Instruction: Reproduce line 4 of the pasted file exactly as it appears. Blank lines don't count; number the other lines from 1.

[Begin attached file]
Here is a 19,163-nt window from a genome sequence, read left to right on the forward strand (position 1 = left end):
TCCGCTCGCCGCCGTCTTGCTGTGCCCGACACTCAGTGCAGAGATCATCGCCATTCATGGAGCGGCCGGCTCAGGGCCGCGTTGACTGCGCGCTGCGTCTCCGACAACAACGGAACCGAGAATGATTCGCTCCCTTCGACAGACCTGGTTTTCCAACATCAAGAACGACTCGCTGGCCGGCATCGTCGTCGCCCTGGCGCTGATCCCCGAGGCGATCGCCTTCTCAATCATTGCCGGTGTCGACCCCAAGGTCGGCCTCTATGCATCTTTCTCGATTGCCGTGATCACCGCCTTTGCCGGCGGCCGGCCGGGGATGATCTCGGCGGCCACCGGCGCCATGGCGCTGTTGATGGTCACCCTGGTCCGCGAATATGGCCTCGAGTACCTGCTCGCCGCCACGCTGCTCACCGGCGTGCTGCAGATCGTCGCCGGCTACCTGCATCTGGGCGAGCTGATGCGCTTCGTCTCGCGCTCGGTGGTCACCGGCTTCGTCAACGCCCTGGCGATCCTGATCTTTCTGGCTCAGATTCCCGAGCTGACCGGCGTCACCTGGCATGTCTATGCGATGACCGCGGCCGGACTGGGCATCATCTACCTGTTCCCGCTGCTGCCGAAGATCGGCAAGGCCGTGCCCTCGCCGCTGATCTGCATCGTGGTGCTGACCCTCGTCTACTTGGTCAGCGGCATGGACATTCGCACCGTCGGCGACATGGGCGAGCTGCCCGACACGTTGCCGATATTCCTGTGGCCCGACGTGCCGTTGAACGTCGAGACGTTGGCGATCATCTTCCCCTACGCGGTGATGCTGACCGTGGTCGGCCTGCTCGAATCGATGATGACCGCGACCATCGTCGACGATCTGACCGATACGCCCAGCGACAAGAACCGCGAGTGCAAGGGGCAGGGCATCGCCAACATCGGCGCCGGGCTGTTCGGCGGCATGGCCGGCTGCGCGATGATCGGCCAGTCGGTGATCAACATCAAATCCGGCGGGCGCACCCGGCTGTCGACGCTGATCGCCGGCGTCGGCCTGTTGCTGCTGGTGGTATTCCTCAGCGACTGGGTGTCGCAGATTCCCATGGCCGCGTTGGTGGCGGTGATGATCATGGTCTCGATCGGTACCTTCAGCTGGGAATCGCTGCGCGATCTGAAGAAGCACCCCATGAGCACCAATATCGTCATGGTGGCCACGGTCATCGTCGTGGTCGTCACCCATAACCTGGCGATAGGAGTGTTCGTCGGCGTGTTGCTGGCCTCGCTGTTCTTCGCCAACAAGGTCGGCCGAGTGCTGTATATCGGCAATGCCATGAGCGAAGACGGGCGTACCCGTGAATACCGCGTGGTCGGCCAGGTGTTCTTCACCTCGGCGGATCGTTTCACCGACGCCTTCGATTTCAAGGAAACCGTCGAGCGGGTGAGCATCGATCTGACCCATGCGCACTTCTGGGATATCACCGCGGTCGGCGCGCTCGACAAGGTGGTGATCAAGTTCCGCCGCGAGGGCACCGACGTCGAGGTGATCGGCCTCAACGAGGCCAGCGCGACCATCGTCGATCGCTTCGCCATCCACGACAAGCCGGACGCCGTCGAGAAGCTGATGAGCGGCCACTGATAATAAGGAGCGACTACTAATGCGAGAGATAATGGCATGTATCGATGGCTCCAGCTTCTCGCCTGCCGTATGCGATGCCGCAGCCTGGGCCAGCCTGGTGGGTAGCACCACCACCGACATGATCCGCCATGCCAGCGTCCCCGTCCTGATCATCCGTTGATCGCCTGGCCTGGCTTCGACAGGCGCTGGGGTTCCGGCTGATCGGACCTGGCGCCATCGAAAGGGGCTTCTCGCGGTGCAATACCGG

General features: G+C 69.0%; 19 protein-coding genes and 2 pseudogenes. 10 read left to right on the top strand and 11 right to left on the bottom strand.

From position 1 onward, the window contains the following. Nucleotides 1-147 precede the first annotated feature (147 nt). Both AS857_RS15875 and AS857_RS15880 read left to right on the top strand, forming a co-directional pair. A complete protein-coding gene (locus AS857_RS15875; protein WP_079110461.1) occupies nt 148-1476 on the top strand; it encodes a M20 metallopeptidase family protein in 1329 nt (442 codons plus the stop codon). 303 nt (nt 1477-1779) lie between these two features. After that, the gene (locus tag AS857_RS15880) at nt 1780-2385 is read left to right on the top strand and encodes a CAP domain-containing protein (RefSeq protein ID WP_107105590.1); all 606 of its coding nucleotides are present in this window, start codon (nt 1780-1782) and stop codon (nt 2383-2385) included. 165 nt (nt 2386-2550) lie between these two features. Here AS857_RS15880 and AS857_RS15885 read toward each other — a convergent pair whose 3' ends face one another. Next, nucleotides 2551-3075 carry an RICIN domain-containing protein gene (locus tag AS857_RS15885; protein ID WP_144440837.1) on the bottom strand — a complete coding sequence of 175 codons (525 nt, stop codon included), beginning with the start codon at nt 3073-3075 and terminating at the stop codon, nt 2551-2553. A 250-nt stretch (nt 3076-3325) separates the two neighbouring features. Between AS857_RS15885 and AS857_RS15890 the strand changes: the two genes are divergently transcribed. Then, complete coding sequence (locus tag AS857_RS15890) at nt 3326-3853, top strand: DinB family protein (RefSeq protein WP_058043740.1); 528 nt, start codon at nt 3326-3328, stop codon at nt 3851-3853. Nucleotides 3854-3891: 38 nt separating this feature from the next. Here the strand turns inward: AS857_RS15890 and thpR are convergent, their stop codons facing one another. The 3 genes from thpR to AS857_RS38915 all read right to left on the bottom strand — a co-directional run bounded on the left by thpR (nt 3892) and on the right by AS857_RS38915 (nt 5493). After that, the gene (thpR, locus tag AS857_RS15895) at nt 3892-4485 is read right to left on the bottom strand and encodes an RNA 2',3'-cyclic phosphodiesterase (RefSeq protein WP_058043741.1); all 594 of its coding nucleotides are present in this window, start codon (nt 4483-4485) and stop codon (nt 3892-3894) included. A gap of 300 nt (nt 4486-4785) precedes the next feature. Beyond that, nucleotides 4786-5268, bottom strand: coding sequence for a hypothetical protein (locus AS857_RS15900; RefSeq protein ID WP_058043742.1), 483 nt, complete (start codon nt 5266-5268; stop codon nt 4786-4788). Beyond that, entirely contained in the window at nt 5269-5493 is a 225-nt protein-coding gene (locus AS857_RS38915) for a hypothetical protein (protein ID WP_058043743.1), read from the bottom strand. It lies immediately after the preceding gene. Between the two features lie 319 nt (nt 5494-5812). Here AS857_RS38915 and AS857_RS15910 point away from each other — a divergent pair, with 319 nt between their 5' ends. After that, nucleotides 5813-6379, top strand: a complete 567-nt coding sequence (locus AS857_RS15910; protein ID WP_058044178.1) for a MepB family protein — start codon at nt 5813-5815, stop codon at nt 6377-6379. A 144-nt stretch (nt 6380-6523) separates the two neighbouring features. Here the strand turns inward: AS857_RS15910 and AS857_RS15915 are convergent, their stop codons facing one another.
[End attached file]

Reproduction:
From position 1 onward, the window contains the following. Nucleotides 1-147 precede the first annotated feature (147 nt). Both AS857_RS15875 and AS857_RS15880 read left to right on the top strand, forming a co-directional pair. A complete protein-coding gene (locus AS857_RS15875; protein WP_079110461.1) occupies nt 148-1476 on the top strand; it encodes a M20 metallopeptidase family protein in 1329 nt (442 codons plus the stop codon). 303 nt (nt 1477-1779) lie between these two features. After that, the gene (locus tag AS857_RS15880) at nt 1780-2385 is read left to right on the top strand and encodes a CAP domain-containing protein (RefSeq protein ID WP_107105590.1); all 606 of its coding nucleotides are present in this window, start codon (nt 1780-1782) and stop codon (nt 2383-2385) included. 165 nt (nt 2386-2550) lie between these two features. Here AS857_RS15880 and AS857_RS15885 read toward each other — a convergent pair whose 3' ends face one another. Next, nucleotides 2551-3075 carry an RICIN domain-containing protein gene (locus tag AS857_RS15885; protein ID WP_144440837.1) on the bottom strand — a complete coding sequence of 175 codons (525 nt, stop codon included), beginning with the start codon at nt 3073-3075 and terminating at the stop codon, nt 2551-2553. A 250-nt stretch (nt 3076-3325) separates the two neighbouring features. Between AS857_RS15885 and AS857_RS15890 the strand changes: the two genes are divergently transcribed. Then, complete coding sequence (locus tag AS857_RS15890) at nt 3326-3853, top strand: DinB family protein (RefSeq protein WP_058043740.1); 528 nt, start codon at nt 3326-3328, stop codon at nt 3851-3853. Nucleotides 3854-3891: 38 nt separating this feature from the next. Here the strand turns inward: AS857_RS15890 and thpR are convergent, their stop codons facing one another. The 3 genes from thpR to AS857_RS38915 all read right to left on the bottom strand — a co-directional run bounded on the left by thpR (nt 3892) and on the right by AS857_RS38915 (nt 5493). After that, the gene (thpR, locus tag AS857_RS15895) at nt 3892-4485 is read right to left on the bottom strand and encodes an RNA 2',3'-cyclic phosphodiesterase (RefSeq protein WP_058043741.1); all 594 of its coding nucleotides are present in this window, start codon (nt 4483-4485) and stop codon (nt 3892-3894) included. A gap of 300 nt (nt 4486-4785) precedes the next feature. Beyond that, nucleotides 4786-5268, bottom strand: coding sequence for a hypothetical protein (locus AS857_RS15900; RefSeq protein ID WP_058043742.1), 483 nt, complete (start codon nt 5266-5268; stop codon nt 4786-4788). Beyond that, entirely contained in the window at nt 5269-5493 is a 225-nt protein-coding gene (locus AS857_RS38915) for a hypothetical protein (protein ID WP_058043743.1), read from the bottom strand. It lies immediately after the preceding gene. Between the two features lie 319 nt (nt 5494-5812). Here AS857_RS38915 and AS857_RS15910 point away from each other — a divergent pair, with 319 nt between their 5' ends. After that, nucleotides 5813-6379, top strand: a complete 567-nt coding sequence (locus AS857_RS15910; protein ID WP_058044178.1) for a MepB family protein — start codon at nt 5813-5815, stop codon at nt 6377-6379. A 144-nt stretch (nt 6380-6523) separates the two neighbouring features. Here the strand turns inward: AS857_RS15910 and AS857_RS15915 are convergent, their stop codons facing one another.